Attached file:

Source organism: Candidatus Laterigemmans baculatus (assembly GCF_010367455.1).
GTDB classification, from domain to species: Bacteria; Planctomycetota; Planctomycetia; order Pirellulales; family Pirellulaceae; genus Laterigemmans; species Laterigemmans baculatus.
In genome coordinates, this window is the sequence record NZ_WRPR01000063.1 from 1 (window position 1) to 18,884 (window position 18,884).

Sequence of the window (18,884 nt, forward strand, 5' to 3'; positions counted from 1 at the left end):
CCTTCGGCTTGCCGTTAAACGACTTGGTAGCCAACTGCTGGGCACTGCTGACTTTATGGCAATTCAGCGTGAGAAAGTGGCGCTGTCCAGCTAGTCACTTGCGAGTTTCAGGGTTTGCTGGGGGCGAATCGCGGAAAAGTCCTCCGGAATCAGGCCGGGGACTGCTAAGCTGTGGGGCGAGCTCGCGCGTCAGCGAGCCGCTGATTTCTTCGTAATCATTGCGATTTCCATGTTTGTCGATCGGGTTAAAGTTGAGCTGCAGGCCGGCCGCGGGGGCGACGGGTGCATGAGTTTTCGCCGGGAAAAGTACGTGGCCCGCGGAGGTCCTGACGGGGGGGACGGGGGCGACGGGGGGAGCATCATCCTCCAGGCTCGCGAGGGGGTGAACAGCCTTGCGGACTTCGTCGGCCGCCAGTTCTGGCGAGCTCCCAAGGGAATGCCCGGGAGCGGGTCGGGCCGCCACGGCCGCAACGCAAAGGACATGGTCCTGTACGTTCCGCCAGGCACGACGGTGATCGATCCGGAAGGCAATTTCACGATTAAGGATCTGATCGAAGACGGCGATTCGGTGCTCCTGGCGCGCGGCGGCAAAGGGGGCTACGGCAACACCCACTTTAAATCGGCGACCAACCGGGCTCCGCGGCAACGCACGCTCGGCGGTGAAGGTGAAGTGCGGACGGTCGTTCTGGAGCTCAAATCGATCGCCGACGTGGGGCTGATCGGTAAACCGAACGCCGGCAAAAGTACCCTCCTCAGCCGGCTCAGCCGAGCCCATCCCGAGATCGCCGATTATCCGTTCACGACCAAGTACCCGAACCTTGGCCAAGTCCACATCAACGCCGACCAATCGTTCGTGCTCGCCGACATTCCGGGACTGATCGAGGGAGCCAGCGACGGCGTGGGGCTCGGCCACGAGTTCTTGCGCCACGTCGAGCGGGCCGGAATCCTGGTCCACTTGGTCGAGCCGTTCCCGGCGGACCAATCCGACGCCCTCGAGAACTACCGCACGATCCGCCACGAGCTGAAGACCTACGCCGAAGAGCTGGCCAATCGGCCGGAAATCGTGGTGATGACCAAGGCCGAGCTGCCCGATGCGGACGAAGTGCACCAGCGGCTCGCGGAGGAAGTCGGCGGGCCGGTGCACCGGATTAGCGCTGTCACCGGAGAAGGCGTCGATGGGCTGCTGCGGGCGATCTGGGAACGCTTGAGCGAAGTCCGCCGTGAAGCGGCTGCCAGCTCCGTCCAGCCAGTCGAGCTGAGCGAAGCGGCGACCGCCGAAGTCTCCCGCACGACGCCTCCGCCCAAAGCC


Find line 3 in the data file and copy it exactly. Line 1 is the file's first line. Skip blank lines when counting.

In genome coordinates, this window is the sequence record NZ_WRPR01000063.1 from 1 (window position 1) to 18,884 (window position 18,884).